We ever wondered how famous people sleep to achieve all the astounding success in their lifetime. Here, we know that polyphasic sleeping has had a long journey throughout the length of history. Common sleep patterns are segmented and biphasic sleeping.
However, this section enumerates famous polyphasic sleepers. Not everyone is in the list; only certain sleepers that have qualified with at least 2 consistent sources. In addition, sufficiently consistent information among different sources and extra verification from said sleepers’ family members, colleagues, etc. is in the collection if possible.
Note that the displayed sleep schedules are purely illustrations, not exact by the minutes.
LEONARDO DA VINCI – Uberman
There has been a lot of anecdotal evidence that Da Vinci followed a Uberman-like schedule, where he allegedly slept 15 minutes every 4 hours staying awake. Up to date, however, there is no confirmation from any credible source that directly claims that Da Vinci followed that sleep schedule. The myth that Da Vinci was able to strictly follow the Uberman-like schedule seems almost very compelling. This is because of his extreme dedication to working and creating many inventions. All of these would require a lot of time to furnish.
While it is a debatable subject, Claudio Stampi, the polyphasic sleep researcher who originally postulated the claim that Da Vinci followed the Uberman schedule, has conducted experiments with the ultra-short sleep schedules that resemble Uberman. There were very few volunteers; however, one did report to be alert and not suffer from cognitive deficits.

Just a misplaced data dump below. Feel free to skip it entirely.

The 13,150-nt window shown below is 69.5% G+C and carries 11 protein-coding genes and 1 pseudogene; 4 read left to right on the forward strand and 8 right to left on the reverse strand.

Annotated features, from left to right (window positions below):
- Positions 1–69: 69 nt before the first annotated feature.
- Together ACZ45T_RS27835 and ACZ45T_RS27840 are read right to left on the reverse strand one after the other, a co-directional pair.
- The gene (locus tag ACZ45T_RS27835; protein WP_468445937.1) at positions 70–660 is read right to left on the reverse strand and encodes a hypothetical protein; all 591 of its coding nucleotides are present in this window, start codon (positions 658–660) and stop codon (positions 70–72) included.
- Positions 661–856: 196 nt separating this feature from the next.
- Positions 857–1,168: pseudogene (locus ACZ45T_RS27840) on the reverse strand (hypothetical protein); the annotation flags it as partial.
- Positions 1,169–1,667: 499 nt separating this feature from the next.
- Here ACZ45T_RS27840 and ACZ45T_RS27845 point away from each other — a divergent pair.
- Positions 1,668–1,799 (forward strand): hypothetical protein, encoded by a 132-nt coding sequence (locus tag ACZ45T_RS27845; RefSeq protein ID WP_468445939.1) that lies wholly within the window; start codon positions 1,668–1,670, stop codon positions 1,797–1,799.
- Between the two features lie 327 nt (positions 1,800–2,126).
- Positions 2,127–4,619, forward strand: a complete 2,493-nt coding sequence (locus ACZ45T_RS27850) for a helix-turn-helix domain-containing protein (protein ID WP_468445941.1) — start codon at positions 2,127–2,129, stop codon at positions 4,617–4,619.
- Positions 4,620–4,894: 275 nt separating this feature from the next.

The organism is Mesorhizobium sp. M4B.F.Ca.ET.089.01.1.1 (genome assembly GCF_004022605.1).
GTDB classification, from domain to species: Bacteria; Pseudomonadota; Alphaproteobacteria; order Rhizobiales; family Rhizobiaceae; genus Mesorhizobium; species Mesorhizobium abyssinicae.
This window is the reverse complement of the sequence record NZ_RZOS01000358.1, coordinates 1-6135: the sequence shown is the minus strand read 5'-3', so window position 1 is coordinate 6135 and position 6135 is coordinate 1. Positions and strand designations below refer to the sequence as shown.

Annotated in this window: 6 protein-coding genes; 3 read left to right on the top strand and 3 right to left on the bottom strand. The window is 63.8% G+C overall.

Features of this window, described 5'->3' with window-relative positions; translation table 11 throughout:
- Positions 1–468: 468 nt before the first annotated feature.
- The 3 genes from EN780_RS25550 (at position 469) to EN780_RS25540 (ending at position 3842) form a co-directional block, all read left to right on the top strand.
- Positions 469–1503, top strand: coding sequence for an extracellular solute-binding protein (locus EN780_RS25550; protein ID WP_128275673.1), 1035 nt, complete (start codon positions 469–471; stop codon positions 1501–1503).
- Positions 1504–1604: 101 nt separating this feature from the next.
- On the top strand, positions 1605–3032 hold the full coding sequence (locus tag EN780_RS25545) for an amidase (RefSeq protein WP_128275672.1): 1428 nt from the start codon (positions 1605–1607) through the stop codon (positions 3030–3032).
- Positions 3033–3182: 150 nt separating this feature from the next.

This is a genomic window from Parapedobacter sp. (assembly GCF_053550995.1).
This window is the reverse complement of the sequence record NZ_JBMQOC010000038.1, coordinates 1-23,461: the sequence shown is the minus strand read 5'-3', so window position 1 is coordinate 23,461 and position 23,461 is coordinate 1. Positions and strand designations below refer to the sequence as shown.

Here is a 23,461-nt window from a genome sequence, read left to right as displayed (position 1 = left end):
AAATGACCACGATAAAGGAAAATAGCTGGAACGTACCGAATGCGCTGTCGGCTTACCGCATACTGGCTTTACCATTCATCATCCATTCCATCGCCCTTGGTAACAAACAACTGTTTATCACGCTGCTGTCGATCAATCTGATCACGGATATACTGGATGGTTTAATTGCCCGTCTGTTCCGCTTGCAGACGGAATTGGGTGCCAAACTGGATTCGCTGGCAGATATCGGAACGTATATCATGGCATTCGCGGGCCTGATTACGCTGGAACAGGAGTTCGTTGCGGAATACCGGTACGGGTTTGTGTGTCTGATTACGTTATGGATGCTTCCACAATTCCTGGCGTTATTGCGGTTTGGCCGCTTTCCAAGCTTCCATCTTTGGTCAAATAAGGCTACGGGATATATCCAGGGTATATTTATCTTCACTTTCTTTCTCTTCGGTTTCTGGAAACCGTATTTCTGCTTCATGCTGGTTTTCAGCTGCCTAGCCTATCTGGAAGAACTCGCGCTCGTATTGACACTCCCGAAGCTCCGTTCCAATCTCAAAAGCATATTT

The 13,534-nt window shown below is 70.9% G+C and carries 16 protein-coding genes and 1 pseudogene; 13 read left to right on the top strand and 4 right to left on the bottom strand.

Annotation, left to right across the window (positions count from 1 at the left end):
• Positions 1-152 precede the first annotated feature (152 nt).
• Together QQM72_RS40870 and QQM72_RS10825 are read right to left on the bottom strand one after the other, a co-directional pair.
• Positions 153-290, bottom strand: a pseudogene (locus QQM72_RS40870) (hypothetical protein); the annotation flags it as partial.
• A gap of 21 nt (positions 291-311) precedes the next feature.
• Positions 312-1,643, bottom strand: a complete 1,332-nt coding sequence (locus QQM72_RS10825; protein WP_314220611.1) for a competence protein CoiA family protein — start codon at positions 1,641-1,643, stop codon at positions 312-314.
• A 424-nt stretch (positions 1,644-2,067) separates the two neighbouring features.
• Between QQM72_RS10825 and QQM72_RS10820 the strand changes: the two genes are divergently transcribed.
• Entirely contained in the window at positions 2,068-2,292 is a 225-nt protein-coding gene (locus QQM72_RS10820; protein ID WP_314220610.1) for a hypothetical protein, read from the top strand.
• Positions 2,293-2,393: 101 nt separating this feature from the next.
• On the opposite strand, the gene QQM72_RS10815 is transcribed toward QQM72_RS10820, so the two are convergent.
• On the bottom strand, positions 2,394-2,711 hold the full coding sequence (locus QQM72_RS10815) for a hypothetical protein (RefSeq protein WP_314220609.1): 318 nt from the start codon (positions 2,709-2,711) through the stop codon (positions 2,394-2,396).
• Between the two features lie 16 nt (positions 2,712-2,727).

The experiment duration was only within a couple weeks, with the longest being 48 days6. Therefore, it is insufficient to draw any conclusions whether long-term Uberman would be a sustainable and healthy sleep pattern.
Throughout his book “Why We Nap”, Stampi suggests that an ultra-short schedule like Uberman is possible at least for a short period of time. Yet, he never directly concluded that Da Vinci actually followed this sleep pattern for his entire life6. In fact, Stampi’s source for the claim that Da Vinci followed the Uberman schedule, Giancarlo Sbragia, had this to say about how they came across the information themselves: